1. What inspired the story “Sundown Town”?
When I was approached about a story for an anthology on rural vampires, I didn’t want to focus on gimmickry. “My vampires sparkle,” or “My vampires are a million mosquitoes in a bat suit.” I wanted all the horror to come from so-called “good” people, horrific examples of which we have no shortage of. What would life have been like for monsters when humans did their best to out-do them? Sundown towns were a particularly evil part of American history, so much so that I don’t even want to elaborate on them here. Look ‘em up. Then devote yourself to love. Before, as for the people in the story, it’s too late.
2. What inspired you to start writing?
Lots and lots of reading. And building things out of bits of other things. Then learning I could combine those two distinct loves using words. I wrote my first short story in 4th grade about an android. Fifth grade, graduated up to aliens using people as hunting dogs against other people. Very Hollywood high-concept, right? In college it hit me that the things I liked to read most weren’t spectacle-driven, but powerful, intimate stories that stayed with me long past “the end”. I decided those were the stories I wanted to tell (but with digressions for stories about barbarian Smurfs too; variety is the spice).
3. Tell us where you are in your writing career now and where you hope to be in the next few years.
Even though I’ve been doing this for a while, I look at every project as though my career is just starting. I hate writing the same book or story twice. Right now the major publishers are scrambling to produce what indie authors have been doing for years; I plan to keep them in my dust. In the next few years, expect to see the name “Zig Zag Claybourne” in a lot of unexpected places.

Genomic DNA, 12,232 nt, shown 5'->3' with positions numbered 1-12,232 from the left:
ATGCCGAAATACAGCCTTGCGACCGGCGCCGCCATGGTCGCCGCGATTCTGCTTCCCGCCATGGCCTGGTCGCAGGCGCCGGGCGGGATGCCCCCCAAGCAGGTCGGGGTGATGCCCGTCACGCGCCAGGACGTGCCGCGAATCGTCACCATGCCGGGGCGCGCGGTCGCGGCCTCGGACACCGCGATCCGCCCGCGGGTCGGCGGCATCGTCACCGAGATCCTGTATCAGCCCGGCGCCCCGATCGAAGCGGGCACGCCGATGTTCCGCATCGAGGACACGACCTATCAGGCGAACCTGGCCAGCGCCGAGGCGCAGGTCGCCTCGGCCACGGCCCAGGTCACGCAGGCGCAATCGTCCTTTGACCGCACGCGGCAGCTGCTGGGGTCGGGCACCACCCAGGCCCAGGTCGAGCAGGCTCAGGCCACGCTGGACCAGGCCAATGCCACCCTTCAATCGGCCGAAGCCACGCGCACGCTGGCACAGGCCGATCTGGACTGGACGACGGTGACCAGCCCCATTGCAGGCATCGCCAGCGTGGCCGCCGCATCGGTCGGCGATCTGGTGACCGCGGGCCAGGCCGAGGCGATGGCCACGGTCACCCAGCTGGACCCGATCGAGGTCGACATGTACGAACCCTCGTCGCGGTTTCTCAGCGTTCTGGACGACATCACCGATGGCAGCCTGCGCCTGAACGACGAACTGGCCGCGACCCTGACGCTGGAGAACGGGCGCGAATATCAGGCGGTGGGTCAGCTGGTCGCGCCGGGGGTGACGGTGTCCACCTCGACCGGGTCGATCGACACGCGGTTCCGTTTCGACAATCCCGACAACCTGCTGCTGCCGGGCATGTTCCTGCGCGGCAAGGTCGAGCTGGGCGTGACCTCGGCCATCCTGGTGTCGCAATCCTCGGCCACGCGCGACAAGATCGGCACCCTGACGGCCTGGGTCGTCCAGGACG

4. What are your favorite works of Black horror? Film, books, podcasts, etc?
I have a big soft spot for “Blacula”. I grew up on that stuff. I wonder how I’d feel watching it today? My main leanings horror-wise fall toward the psychological, so Jordan Peele is right up there. “Us” had one of the few trailers that ever unsettled me enough that I had to suddenly find an important reason to leave the room! Books, I bow to Tananarive Due, Linda Addison, and Eden Royce. Black women get inside horror from the gristle to the DNA like nobody else. My favorite black horror movie is actually a zombie short Tananarive wrote a few years ago called “Danger Word”. It took a hoary topic (zombies) and made it not only fresh but relevant to the wider world in ways 30 seasons of “The Walking Dead” hasn’t managed.
5. Where can we learn more about you and your work? Do you have any work coming out soon that we should keep an eye out for?
My website, WriteonRighton.com, is an informal place for creative people to chill their brains and check out not just my stuff but posts from other writers/artists/creators about whatever part of the creative life happens to be on their mind. I’m developing a book of tiny horror stories (I love flash fiction), plus drafting a novel sequel. I never put my sci fi roots aside. A few years ago I did a fun sci fi adventure called The Brothers Jetstream: Leviathan about a couple brothas always saving the world one last damn time; the sequel Afro Puffs Are the Antennae of the Universe, is entirely the ladies of the crew, and should be out late this year.
6. Is there anything else you want to tell us?
Read, read, read! Please and thank you to your heart’s content! Everything. Horror, sci fi, fantasy, satire, romance, all the punks, from steam to cyber to solar—black authors are out there and waiting for you! EVERYBODY’S out there. I guarantee you’ll find something for your taste.